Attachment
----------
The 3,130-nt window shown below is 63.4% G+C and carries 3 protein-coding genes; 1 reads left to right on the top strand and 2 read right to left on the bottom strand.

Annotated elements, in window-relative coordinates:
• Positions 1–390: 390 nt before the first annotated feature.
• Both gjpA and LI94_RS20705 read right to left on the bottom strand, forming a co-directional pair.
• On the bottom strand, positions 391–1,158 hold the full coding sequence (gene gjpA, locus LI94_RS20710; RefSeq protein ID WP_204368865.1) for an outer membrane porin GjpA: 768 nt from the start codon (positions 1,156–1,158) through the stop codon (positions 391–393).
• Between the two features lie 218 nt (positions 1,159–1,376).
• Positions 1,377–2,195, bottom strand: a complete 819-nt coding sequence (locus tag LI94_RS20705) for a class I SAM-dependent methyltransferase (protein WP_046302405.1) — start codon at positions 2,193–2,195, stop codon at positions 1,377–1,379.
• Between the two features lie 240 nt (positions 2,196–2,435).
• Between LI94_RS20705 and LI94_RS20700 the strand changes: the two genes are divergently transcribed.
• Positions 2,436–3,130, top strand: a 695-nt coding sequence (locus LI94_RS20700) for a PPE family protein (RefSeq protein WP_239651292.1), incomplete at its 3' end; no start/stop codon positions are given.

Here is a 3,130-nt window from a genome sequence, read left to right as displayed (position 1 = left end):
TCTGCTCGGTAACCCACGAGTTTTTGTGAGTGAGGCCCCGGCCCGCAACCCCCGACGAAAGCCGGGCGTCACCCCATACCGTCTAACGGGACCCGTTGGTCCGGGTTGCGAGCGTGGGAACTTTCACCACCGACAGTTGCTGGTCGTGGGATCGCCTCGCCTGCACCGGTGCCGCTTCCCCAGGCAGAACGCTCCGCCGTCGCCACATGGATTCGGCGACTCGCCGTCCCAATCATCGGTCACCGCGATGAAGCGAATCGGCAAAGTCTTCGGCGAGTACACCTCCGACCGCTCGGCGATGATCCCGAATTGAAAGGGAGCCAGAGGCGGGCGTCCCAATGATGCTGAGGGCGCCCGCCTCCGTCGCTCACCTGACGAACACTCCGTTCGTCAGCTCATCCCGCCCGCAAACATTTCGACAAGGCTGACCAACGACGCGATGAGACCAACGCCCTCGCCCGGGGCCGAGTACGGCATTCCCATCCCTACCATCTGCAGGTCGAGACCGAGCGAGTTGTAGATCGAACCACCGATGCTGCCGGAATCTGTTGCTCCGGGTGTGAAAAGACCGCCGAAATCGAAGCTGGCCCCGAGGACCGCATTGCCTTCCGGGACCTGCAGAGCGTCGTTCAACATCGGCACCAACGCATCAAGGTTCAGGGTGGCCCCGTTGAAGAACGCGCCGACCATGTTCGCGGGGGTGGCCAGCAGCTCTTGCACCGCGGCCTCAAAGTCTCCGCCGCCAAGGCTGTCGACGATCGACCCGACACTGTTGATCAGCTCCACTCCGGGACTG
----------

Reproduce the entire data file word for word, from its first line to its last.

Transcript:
The 3,130-nt window shown below is 63.4% G+C and carries 3 protein-coding genes; 1 reads left to right on the top strand and 2 read right to left on the bottom strand.

Annotated elements, in window-relative coordinates:
• Positions 1–390: 390 nt before the first annotated feature.
• Both gjpA and LI94_RS20705 read right to left on the bottom strand, forming a co-directional pair.
• On the bottom strand, positions 391–1,158 hold the full coding sequence (gene gjpA, locus LI94_RS20710; RefSeq protein ID WP_204368865.1) for an outer membrane porin GjpA: 768 nt from the start codon (positions 1,156–1,158) through the stop codon (positions 391–393).
• Between the two features lie 218 nt (positions 1,159–1,376).
• Positions 1,377–2,195, bottom strand: a complete 819-nt coding sequence (locus tag LI94_RS20705) for a class I SAM-dependent methyltransferase (protein WP_046302405.1) — start codon at positions 2,193–2,195, stop codon at positions 1,377–1,379.
• Between the two features lie 240 nt (positions 2,196–2,435).
• Between LI94_RS20705 and LI94_RS20700 the strand changes: the two genes are divergently transcribed.
• Positions 2,436–3,130, top strand: a 695-nt coding sequence (locus LI94_RS20700) for a PPE family protein (RefSeq protein WP_239651292.1), incomplete at its 3' end; no start/stop codon positions are given.

Here is a 3,130-nt window from a genome sequence, read left to right as displayed (position 1 = left end):
TCTGCTCGGTAACCCACGAGTTTTTGTGAGTGAGGCCCCGGCCCGCAACCCCCGACGAAAGCCGGGCGTCACCCCATACCGTCTAACGGGACCCGTTGGTCCGGGTTGCGAGCGTGGGAACTTTCACCACCGACAGTTGCTGGTCGTGGGATCGCCTCGCCTGCACCGGTGCCGCTTCCCCAGGCAGAACGCTCCGCCGTCGCCACATGGATTCGGCGACTCGCCGTCCCAATCATCGGTCACCGCGATGAAGCGAATCGGCAAAGTCTTCGGCGAGTACACCTCCGACCGCTCGGCGATGATCCCGAATTGAAAGGGAGCCAGAGGCGGGCGTCCCAATGATGCTGAGGGCGCCCGCCTCCGTCGCTCACCTGACGAACACTCCGTTCGTCAGCTCATCCCGCCCGCAAACATTTCGACAAGGCTGACCAACGACGCGATGAGACCAACGCCCTCGCCCGGGGCCGAGTACGGCATTCCCATCCCTACCATCTGCAGGTCGAGACCGAGCGAGTTGTAGATCGAACCACCGATGCTGCCGGAATCTGTTGCTCCGGGTGTGAAAAGACCGCCGAAATCGAAGCTGGCCCCGAGGACCGCATTGCCTTCCGGGACCTGCAGAGCGTCGTTCAACATCGGCACCAACGCATCAAGGTTCAGGGTGGCCCCGTTGAAGAACGCGCCGACCATGTTCGCGGGGGTGGCCAGCAGCTCTTGCACCGCGGCCTCAAAGTCTCCGCCGCCAAGGCTGTCGACGATCGACCCGACACTGTTGATCAGCTCCACTCCGGGACTG